Ignacy Krasicki (February 3, 1735 – March 14, 1801), from 1766 Prince-Bishop of Warmia (in German, Ermland) and from 1795 Archbishop of Gniezno, was Poland's leading Enlightenment poet ("the Prince of Poets"), Poland's La Fontaine, author of the first Polish novel, playwright, journalist, encyclopedist, and translator from French and Greek.
Thomas Banks (December 29, 1735 – February 2, 1805), English sculptor, son of a surveyor who was land steward to the Duke of Beaufort, was born in London. He was taught drawing by his father, and in 1750 was apprenticed to a woodcarver. In his spare time he worked at sculpture, spending his evenings in the studio of the Flemish émigré sculptor Peter Scheemakers.
Charles-Joseph Lamoral, 7th Prince de Ligne in French, Charles Joseph Lamoral 7te Fürst von Ligne (or Fürst de Ligne, in German): (Brussels, 23 May 1735 – Vienna, 13 December 1814) was a Field marshal and writer, and member of a princely family of Hainaut.
François Christophe Kellermann or de Kellermann, 1st Duc de Valmy (28 May 1735 – 23 September 1820) was Marshal of France during the Napoleonic Wars. He came from a Saxon family, which was long settled in Strasbourg and ennobled. He entered the French army as a volunteer, and served in the Seven Years' War and in Louis XV's Polish expedition of 1771, on returning from which he was made a lieutenant-colonel. He became brigadier in 1784, and in the following year marechal-de-camp.
Michel Guillaume Jean de Crèvecœur (December 31, 1735 – November 12, 1813), naturalized in New York as John Hector St. John, was a French-American writer. He was born in Caen, Normandy, France, to the Comte and Comtesse de Crèvecœur (Count and Countess of Crèvecœur).
John Julius Angerstein (1732 – 22 January 1823), London merchant, Lloyd's under-writer, and patron of the fine arts, was born in St Petersburg, Russia and settled in London in about 1749. It has wrongly been suggested that he was an illegitimate son of Catherine the Great or of Elizabeth, Empress of Russia, herself the illegitimate daughter of Peter the Great.
Johann Christian Bach (September 5, 1735 – January 1, 1782) was a composer of the Classical era, the eleventh and youngest son of Johann Sebastian Bach. He is sometimes referred to as 'the London Bach' or 'the English Bach', due to his time spent living in the British capital. He is noted for influencing the concerto style of Mozart. Johann Christian Bach was born to Johann Sebastian and Anna Magdalena Bach in Leipzig, Germany.
Button Gwinnett (baptized April 10, 1735, died May 19, 1777) was second of the signatories (first signature on the left) on the United States Declaration of Independence as a representative of Georgia. He was also briefly the provisional president of Georgia in 1777, and Gwinnett County was named for him.
Rashōmon was the gate built at the southern end of the monumental Suzaku Avenue in the ancient Japanese cities of Heijō-kyō and Heian-kyō, in accordance with the Chinese grid-patterned city layout. At the other far north-end of Suzaku Avenue, one would reach the Suzakumon Gate, the main entrance to the palace zone. As of 2007, the southern end of Suzaku Avenue and the possible remainder of the equivalent gate in Fujiwara-kyō are yet to be discovered.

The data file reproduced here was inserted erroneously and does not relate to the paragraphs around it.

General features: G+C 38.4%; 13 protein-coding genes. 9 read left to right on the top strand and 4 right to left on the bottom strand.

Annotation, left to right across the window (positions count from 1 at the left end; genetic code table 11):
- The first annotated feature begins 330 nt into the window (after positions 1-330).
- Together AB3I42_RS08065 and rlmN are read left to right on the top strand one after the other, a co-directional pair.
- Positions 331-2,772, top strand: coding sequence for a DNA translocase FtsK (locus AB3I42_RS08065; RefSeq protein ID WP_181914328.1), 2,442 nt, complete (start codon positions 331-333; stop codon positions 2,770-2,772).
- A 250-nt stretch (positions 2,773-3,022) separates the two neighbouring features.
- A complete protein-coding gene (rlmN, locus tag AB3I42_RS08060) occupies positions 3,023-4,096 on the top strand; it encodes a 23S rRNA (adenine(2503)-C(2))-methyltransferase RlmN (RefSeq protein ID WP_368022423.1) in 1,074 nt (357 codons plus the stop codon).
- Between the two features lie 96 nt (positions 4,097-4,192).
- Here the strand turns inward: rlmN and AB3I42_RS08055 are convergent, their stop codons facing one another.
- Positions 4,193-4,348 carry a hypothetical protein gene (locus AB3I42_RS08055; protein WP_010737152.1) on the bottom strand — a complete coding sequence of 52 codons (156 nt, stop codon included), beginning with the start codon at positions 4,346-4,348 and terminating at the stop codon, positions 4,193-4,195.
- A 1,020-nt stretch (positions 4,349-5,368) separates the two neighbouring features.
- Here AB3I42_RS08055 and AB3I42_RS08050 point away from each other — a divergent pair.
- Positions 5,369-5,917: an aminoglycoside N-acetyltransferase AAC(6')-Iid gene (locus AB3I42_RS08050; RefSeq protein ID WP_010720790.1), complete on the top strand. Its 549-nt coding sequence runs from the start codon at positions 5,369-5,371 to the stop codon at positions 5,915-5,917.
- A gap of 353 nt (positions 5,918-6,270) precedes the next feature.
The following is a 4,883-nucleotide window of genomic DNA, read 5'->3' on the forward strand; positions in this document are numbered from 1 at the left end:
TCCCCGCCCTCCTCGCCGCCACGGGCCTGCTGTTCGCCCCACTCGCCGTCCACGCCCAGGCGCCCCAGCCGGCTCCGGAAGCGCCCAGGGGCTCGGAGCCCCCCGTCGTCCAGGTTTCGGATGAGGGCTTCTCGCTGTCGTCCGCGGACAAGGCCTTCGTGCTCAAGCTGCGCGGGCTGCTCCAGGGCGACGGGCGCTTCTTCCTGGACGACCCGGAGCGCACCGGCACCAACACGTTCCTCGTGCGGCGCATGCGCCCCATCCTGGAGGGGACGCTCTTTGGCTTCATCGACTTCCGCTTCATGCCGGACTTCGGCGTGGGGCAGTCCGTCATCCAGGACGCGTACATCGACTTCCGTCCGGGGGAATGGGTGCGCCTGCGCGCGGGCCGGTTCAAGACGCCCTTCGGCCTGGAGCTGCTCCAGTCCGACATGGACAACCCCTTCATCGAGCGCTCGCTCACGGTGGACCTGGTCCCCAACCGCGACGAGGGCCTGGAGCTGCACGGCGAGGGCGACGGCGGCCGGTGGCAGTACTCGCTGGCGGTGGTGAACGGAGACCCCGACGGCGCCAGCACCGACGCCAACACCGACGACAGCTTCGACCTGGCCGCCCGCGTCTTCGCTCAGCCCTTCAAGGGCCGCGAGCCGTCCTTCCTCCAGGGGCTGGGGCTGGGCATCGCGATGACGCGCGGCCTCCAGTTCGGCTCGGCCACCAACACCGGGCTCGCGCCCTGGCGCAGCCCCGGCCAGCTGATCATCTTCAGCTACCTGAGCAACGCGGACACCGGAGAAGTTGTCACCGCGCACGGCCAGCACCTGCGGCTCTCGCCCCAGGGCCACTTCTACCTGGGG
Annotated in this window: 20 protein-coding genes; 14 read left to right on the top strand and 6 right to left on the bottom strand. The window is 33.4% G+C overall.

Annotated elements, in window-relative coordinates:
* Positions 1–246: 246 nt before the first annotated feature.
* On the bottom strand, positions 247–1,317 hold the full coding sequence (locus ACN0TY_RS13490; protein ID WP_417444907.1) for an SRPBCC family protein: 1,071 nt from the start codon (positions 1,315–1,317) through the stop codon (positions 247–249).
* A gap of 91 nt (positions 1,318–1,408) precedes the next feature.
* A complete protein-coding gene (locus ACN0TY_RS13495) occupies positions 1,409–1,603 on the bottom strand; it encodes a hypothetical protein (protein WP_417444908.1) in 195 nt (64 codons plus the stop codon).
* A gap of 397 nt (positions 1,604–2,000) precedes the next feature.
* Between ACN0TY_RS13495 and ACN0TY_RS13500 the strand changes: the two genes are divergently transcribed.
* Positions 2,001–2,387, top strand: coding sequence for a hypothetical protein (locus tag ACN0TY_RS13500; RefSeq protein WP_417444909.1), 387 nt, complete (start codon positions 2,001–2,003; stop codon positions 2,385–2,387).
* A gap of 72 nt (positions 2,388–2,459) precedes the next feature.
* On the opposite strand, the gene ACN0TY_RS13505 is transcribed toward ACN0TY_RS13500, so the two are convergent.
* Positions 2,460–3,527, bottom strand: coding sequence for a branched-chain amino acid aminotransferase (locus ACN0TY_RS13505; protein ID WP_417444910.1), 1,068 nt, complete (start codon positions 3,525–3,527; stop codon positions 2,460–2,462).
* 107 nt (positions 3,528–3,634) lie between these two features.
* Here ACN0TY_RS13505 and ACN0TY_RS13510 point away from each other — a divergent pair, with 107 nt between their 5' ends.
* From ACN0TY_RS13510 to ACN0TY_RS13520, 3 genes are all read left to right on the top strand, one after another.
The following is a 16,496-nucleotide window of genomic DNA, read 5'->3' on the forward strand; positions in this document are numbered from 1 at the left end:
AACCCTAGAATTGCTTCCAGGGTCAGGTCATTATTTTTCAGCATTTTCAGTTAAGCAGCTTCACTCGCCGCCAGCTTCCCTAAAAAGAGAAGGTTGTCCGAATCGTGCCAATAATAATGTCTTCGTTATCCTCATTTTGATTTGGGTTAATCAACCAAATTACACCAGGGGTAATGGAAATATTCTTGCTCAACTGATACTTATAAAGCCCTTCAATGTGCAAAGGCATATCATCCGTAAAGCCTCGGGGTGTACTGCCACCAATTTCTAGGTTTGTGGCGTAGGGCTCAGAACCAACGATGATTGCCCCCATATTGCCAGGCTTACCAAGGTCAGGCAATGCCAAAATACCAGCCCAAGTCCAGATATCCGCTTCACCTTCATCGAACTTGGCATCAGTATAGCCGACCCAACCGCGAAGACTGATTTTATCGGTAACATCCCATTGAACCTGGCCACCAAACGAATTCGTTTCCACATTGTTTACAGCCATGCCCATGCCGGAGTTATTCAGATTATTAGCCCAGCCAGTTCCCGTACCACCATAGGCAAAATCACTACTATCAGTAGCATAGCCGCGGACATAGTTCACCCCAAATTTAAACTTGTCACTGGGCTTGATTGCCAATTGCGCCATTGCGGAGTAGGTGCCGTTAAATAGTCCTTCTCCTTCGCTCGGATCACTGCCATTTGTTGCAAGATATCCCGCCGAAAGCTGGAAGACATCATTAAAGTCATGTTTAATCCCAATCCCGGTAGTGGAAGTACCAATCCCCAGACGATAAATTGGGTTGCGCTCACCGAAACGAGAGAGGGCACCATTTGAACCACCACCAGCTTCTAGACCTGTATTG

State Route 283 (SR 283) is the shortest state highway in the U.S. state of California, extending only 0.36 miles (0.58 km). Unsigned along its entire length, SR 283 runs from U.S. Route 101 south of Rio Dell to the north end of the Eel River Bridge in Rio Dell. The route was defined in 1970 as a transfer from a realigned Route 101. State Route 283 largely serves as a trunk route into Rio Dell while relegating the maintenance of the Eel River Bridge to Caltrans.
Leslie Charles Leach "Larry" (18 November 1909 Southend - 18 July 1996 Pietersburg) was a Rhodesian taxonomic botanist. Leach arrived in Rhodesia in 1938 and carried on business in Salisbury as an electrical engineer. He developed an interest in succulent plants, particularly Stapeliae, Euphorbieae and the genus Aloe. He gave up the business world in 1956 and devoted himself to a self-financed taxonomic study of the three groups with a special interest in the "Flora Zambesiaca" region.
"More Than That" is the third single by the Backstreet Boys from their album Black & Blue, released on November 21, 2000. It reached #27 on the US Billboard Hot 100 and ran for 20 weeks, and #12 on the UK Singles Chart, ending their 13th consecutive Top 10 run, the last being The Call which peaked at #8. It performed poorly compared to other singles of the Backstreet Boys, selling only 800,000 copies and failing to reach Top 10 in any of their main markets.
All Content in this site is the sole responsibility of the person from whom such Content originated. See our Terms of service